Illegal abortions happen in Jamaica as often as elsewhere, based on the same double standard as elsewhere, that those with money are able to get access to safe abortions illegally, while according to Lisa Hanna, a member of parliament, in a newspaper interview last year, the poor "get mutilated and botched by clinics that are not satisfactory".
According to doctors and those with knowledge of the illegal market, an abortion typically costs about $120 to $200 in Jamaica. Women who cannot afford this may buy misoprostol on the black market for self-use, but possibly without knowing the proper dosage and without medical support, experts say.
Michael Abrahams, an obstetrician who has been outspoken with his view that Jamaica's abortion laws should change, said he has seen patients with unsuccessful and botched abortions throughout his career: "Between 10 to 20 percent of my patients have had at least one [abortion]… It's an archaic law and it's unfair to women."
Other medical professionals spoke about seeing life-threatening, botched abortions in public hospitals, e.g. following the use of herbs such as "dog's blood" and "guinea hen weed". These were mentioned by Steve Weaver, head of the nursing school, University of the West Indies, who has studied traditional medicine.
The stark contrast between public standards and private acts are a symptom of the complicated relationship many Jamaicans have with the topic of abortion, Stanley Niaah said. "I call that complexity, in some quarters, dishonesty because there is a total hypocrisy around how we treat issues in terms of the private domain versus the public domain… Where a family has a young teenager and they don't want her future to be blighted by this occurrence, they immediately find the resources (for an abortion). It is completely supported in the private domain."
Public opposition has made discussion of changing the law difficult. But the Jamaican National Family Planning Board said it was reviewing its position on abortion after appointment of new board members in May.
Federal election 2016: Greens pledge $15 million to make abortions easier
The Green Party has pledged to make it safer, cheaper and easier for Australian women to get abortions in a $15 million election commitment, including support for the decriminalisation of abortion at state level and cutting out-of-pocket expenses through a review of rebates.
They would also introduce "truth in advertising" laws for pregnancy counselling and collate accurate data on terminations in order to meet demand. It would also "increase access via public hospitals by establishing a task force on abortion and contraception to clear the roadblocks to public provision".
Queensland Green Senator Larissa Waters, the party's spokeswoman on women, said abortion across Australia should be "legal, accessible and affordable". There are affordability and accessibility problems across Australia, she said, particularly in regional areas. Abortion was also still considered a crime in some circumstances in both Queensland and New South Wales.
"In Queensland, just 1% of terminations are carried out in the public system so many women face hundreds or even thousands of dollars in costs in the private system," she said. "There are only three private abortion clinics north of the Sunshine Coast, leaving women in some rural Queensland areas to travel over 1000 kilometres or up to eight hours.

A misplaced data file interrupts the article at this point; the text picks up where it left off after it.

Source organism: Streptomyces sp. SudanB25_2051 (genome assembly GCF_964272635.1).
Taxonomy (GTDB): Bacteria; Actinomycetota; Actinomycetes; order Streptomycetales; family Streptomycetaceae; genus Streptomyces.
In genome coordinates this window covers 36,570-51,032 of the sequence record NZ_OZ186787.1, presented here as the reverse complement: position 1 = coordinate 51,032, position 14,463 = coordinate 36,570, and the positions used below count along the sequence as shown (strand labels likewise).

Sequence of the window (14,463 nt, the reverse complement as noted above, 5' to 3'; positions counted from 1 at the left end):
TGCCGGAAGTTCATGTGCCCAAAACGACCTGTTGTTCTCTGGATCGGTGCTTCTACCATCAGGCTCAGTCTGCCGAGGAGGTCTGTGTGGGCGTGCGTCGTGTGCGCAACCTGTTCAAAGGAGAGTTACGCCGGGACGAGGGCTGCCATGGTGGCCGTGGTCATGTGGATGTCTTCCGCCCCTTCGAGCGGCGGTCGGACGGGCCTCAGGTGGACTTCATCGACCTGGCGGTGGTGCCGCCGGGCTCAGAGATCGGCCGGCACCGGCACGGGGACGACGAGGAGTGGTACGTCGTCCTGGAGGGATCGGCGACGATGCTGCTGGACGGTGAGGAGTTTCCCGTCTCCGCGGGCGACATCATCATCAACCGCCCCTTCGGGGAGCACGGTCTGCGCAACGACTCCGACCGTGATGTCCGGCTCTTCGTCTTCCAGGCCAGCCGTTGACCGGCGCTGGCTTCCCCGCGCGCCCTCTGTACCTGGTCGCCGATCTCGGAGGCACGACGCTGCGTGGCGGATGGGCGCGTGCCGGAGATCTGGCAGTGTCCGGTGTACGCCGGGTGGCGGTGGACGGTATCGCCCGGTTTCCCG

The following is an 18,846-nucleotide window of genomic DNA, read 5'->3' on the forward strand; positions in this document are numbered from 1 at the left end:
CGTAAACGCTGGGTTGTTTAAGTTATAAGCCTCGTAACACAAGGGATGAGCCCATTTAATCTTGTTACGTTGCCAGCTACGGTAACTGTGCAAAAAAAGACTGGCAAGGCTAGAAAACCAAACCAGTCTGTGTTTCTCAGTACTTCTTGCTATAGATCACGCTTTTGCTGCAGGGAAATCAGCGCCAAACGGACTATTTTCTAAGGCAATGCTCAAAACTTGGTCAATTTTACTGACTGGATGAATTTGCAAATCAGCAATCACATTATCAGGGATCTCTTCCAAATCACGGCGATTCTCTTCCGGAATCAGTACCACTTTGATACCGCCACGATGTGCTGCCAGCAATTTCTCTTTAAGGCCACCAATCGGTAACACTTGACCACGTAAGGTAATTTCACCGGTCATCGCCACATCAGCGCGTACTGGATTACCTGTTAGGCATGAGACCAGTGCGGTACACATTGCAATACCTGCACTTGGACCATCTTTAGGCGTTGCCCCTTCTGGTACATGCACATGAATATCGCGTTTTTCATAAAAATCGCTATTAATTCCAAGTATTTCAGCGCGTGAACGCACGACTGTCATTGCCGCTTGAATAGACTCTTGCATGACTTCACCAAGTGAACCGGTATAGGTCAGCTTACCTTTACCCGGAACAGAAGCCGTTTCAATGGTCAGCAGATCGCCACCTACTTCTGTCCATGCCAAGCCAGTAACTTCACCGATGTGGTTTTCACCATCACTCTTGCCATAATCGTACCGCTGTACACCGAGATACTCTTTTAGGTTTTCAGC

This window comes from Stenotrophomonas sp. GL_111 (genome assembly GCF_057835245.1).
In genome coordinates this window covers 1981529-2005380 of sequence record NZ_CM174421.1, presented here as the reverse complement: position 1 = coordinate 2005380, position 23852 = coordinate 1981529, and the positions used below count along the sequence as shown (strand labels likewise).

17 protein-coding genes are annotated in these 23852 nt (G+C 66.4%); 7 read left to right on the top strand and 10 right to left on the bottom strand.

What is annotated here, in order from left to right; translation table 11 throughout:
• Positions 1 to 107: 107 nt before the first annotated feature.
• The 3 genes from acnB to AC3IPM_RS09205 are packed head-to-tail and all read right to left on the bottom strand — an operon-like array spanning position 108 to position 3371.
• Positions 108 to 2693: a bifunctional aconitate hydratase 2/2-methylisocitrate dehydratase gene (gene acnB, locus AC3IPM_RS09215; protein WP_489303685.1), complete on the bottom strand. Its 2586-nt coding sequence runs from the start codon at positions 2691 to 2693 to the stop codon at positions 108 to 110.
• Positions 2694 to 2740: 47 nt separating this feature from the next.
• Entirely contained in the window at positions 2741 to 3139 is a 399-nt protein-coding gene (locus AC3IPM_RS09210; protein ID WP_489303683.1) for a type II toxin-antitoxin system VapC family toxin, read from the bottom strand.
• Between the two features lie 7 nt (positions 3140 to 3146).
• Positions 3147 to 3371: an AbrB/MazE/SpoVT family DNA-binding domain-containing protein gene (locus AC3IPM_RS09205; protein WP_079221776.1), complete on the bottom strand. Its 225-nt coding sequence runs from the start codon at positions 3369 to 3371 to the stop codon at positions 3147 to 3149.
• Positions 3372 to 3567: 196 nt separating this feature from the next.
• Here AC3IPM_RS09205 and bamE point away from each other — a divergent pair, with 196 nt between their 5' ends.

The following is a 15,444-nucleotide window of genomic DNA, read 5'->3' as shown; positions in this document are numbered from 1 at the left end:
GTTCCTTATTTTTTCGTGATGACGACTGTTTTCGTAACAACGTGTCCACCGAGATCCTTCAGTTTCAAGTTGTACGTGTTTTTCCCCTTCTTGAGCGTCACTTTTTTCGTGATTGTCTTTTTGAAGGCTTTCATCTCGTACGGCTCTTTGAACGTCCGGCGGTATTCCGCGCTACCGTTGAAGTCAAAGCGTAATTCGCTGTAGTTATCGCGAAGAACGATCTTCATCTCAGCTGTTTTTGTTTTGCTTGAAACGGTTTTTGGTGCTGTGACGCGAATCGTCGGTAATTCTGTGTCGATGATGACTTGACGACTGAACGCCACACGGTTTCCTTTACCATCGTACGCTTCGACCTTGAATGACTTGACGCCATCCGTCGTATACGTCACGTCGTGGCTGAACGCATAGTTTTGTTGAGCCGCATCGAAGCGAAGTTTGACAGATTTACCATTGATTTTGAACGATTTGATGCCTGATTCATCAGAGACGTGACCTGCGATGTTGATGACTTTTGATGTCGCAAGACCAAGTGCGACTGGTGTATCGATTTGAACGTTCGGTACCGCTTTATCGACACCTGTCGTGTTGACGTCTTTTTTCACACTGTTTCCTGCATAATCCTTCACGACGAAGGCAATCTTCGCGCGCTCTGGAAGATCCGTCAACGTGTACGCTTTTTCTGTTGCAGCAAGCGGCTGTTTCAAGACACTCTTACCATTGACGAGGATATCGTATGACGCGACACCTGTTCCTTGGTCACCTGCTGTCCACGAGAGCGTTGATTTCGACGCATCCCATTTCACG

Dr Sandra Bayley, a GP and Greens candidate in Brisbane, said that "as well as improving the accessibility and affordability of abortion, our plan would review public funding of contraception to improve accessibility." Some counselling providers did not disclose their pro-life stance and provided "discredited, false information" to women, she said. "The Greens will introduce national legislation to ensure counselling services are upfront about whether they support a woman's right to choose… Deciding whether to have an abortion should not be made more difficult by misleading information from vested interests."
SOURCE: Cameron Atfield, and PHOTO: Michelle Smith,SMH, 24 May 2016
Tags: Australia, Green Party, abortion law reform
Brazil: gang rape shocks the country
A 16-year-old Brazilian girl reported she had been raped by more than 30 men around 21 May. A video of the rape was posted on Twitter several days later by an alleged perpetrator, which set off a wave of outrage in the country. The video showed the girl nude, bleeding and semi-conscious with several men insulting her and laughing, and even showing their faces. One was heard to say: “More than 30 impregnated her!” Before the Twitter account could be suspended and the video removed, 500 people had already liked it. The crime took place a day after another rape of a 17-year-old girl by five men in the state of Piauí in the Northeast of Brazil.
In response, people marched in several cities to demand justice and decry sexism in Brazilian culture. Supreme Court Justice Carmen Lucia said: "Each and every woman is a victim. Our bodies are tormented, our souls are trashed… These criminals must quickly be held accountable." .
The original lead investigator was removed from the case at the request of the girl's solicitor, because in an interview he had asked the girl if she had participated in group sex parties. A policewoman has been appointed in his place who calleda news conference and launched a massive search for the men in the neighbourhood where the rape took place.
The cases sparkled intense debate on social media platforms about the rape culture, macho behaviour, the naturalisation of violence against women within male peer groups, and talking to children about consent. However, there have also been comments on social media blaming the girl herself, including death threats.